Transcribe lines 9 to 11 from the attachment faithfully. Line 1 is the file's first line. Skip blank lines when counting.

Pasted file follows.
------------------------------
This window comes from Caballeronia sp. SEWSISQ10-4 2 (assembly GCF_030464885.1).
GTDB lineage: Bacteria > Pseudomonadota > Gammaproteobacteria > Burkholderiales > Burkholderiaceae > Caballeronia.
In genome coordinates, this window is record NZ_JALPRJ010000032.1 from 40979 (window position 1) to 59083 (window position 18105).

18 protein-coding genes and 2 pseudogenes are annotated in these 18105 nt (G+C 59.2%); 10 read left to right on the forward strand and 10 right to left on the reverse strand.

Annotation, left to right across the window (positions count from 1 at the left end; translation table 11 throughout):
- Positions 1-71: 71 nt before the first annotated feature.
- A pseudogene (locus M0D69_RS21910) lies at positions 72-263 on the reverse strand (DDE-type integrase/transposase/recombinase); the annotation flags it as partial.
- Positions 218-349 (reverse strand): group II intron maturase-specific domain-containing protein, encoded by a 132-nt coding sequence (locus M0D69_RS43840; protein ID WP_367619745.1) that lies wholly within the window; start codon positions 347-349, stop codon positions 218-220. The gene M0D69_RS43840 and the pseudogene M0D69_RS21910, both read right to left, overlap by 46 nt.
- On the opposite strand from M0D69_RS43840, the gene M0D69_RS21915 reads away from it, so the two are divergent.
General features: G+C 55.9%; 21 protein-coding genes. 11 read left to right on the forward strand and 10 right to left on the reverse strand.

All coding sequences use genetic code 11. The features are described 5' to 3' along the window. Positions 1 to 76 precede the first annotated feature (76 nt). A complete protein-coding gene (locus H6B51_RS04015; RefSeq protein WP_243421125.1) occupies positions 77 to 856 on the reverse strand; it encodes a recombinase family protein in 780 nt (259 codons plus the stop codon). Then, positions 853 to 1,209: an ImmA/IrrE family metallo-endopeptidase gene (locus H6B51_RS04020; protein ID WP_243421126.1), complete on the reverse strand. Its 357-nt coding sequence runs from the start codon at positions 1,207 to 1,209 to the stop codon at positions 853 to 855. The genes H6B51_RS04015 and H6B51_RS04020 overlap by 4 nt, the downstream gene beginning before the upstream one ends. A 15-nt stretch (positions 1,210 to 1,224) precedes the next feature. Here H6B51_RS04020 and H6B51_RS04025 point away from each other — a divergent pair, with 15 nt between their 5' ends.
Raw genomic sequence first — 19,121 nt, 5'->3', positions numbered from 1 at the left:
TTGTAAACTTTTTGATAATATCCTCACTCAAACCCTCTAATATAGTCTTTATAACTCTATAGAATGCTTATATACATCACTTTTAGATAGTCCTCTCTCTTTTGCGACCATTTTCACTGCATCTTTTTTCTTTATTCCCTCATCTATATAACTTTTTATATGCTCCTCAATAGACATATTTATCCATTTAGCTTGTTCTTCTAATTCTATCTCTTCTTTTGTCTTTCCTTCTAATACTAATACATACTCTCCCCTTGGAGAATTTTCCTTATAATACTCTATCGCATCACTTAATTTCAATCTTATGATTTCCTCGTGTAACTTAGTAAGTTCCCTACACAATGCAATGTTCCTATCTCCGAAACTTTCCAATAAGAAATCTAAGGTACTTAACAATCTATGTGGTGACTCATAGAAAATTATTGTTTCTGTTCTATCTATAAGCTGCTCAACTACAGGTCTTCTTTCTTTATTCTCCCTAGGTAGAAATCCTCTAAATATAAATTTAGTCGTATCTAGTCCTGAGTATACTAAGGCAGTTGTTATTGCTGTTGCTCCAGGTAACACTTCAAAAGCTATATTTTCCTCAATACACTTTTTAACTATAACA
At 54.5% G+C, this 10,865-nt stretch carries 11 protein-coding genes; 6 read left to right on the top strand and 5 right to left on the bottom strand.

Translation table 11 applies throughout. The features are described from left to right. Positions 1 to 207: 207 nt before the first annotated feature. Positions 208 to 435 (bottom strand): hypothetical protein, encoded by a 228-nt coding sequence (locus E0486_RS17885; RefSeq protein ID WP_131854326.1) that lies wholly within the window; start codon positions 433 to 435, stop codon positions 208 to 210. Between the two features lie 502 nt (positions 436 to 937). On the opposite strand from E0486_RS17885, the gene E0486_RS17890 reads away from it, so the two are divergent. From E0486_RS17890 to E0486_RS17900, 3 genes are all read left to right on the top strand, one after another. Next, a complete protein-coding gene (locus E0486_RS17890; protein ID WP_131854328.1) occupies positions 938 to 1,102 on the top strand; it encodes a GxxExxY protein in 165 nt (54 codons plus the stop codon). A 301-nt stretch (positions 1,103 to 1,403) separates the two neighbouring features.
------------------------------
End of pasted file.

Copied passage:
- On the opposite strand from M0D69_RS43840, the gene M0D69_RS21915 reads away from it, so the two are divergent.
General features: G+C 55.9%; 21 protein-coding genes. 11 read left to right on the forward strand and 10 right to left on the reverse strand.

All coding sequences use genetic code 11. The features are described 5' to 3' along the window. Positions 1 to 76 precede the first annotated feature (76 nt). A complete protein-coding gene (locus H6B51_RS04015; RefSeq protein WP_243421125.1) occupies positions 77 to 856 on the reverse strand; it encodes a recombinase family protein in 780 nt (259 codons plus the stop codon). Then, positions 853 to 1,209: an ImmA/IrrE family metallo-endopeptidase gene (locus H6B51_RS04020; protein ID WP_243421126.1), complete on the reverse strand. Its 357-nt coding sequence runs from the start codon at positions 1,207 to 1,209 to the stop codon at positions 853 to 855. The genes H6B51_RS04015 and H6B51_RS04020 overlap by 4 nt, the downstream gene beginning before the upstream one ends. A 15-nt stretch (positions 1,210 to 1,224) precedes the next feature. Here H6B51_RS04020 and H6B51_RS04025 point away from each other — a divergent pair, with 15 nt between their 5' ends.